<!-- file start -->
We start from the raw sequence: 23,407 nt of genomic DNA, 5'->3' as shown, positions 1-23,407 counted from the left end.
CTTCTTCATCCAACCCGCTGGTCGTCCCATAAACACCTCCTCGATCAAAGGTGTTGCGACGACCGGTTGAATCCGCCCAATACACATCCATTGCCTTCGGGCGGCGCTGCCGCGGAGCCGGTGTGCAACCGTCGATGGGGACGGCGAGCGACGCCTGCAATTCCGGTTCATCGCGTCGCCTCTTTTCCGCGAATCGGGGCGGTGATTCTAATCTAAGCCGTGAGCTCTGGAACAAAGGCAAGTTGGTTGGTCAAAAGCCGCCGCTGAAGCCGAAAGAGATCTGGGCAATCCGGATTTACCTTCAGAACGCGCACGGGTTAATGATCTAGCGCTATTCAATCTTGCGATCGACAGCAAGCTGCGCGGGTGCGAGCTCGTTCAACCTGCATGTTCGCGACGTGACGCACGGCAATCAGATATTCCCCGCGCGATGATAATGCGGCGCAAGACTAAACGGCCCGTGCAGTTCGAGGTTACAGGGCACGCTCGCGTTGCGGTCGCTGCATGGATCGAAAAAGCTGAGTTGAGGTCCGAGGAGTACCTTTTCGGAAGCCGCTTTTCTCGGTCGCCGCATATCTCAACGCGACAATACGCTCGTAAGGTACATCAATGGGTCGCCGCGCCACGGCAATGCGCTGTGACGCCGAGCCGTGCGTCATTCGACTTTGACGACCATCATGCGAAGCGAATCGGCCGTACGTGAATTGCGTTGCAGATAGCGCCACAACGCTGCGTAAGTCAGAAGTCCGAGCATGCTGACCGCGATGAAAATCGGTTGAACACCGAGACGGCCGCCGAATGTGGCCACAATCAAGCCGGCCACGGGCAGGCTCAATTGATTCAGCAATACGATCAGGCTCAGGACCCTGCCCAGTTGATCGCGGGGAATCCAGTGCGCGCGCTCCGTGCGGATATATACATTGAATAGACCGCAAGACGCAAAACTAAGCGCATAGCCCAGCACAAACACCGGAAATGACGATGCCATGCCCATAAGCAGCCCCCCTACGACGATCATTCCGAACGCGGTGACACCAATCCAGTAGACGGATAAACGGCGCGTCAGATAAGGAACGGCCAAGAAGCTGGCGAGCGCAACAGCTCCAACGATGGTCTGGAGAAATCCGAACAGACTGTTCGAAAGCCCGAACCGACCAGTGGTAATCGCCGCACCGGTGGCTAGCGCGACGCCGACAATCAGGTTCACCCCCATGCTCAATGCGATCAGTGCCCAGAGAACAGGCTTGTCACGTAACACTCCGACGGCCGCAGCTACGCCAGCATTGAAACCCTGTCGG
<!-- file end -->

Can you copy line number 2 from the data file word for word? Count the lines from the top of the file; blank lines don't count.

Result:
CTTCTTCATCCAACCCGCTGGTCGTCCCATAAACACCTCCTCGATCAAAGGTGTTGCGACGACCGGTTGAATCCGCCCAATACACATCCATTGCCTTCGGGCGGCGCTGCCGCGGAGCCGGTGTGCAACCGTCGATGGGGACGGCGAGCGACGCCTGCAATTCCGGTTCATCGCGTCGCCTCTTTTCCGCGAATCGGGGCGGTGATTCTAATCTAAGCCGTGAGCTCTGGAACAAAGGCAAGTTGGTTGGTCAAAAGCCGCCGCTGAAGCCGAAAGAGATCTGGGCAATCCGGATTTACCTTCAGAACGCGCACGGGTTAATGATCTAGCGCTATTCAATCTTGCGATCGACAGCAAGCTGCGCGGGTGCGAGCTCGTTCAACCTGCATGTTCGCGACGTGACGCACGGCAATCAGATATTCCCCGCGCGATGATAATGCGGCGCAAGACTAAACGGCCCGTGCAGTTCGAGGTTACAGGGCACGCTCGCGTTGCGGTCGCTGCATGGATCGAAAAAGCTGAGTTGAGGTCCGAGGAGTACCTTTTCGGAAGCCGCTTTTCTCGGTCGCCGCATATCTCAACGCGACAATACGCTCGTAAGGTACATCAATGGGTCGCCGCGCCACGGCAATGCGCTGTGACGCCGAGCCGTGCGTCATTCGACTTTGACGACCATCATGCGAAGCGAATCGGCCGTACGTGAATTGCGTTGCAGATAGCGCCACAACGCTGCGTAAGTCAGAAGTCCGAGCATGCTGACCGCGATGAAAATCGGTTGAACACCGAGACGGCCGCCGAATGTGGCCACAATCAAGCCGGCCACGGGCAGGCTCAATTGATTCAGCAATACGATCAGGCTCAGGACCCTGCCCAGTTGATCGCGGGGAATCCAGTGCGCGCGCTCCGTGCGGATATATACATTGAATAGACCGCAAGACGCAAAACTAAGCGCATAGCCCAGCACAAACACCGGAAATGACGATGCCATGCCCATAAGCAGCCCCCCTACGACGATCATTCCGAACGCGGTGACACCAATCCAGTAGACGGATAAACGGCGCGTCAGATAAGGAACGGCCAAGAAGCTGGCGAGCGCAACAGCTCCAACGATGGTCTGGAGAAATCCGAACAGACTGTTCGAAAGCCCGAACCGACCAGTGGTAATCGCCGCACCGGTGGCTAGCGCGACGCCGACAATCAGGTTCACCCCCATGCTCAATGCGATCAGTGCCCAGAGAACAGGCTTGTCACGTAACACTCCGACGGCCGCAGCTACGCCAGCATTGAAACCCTGTCGG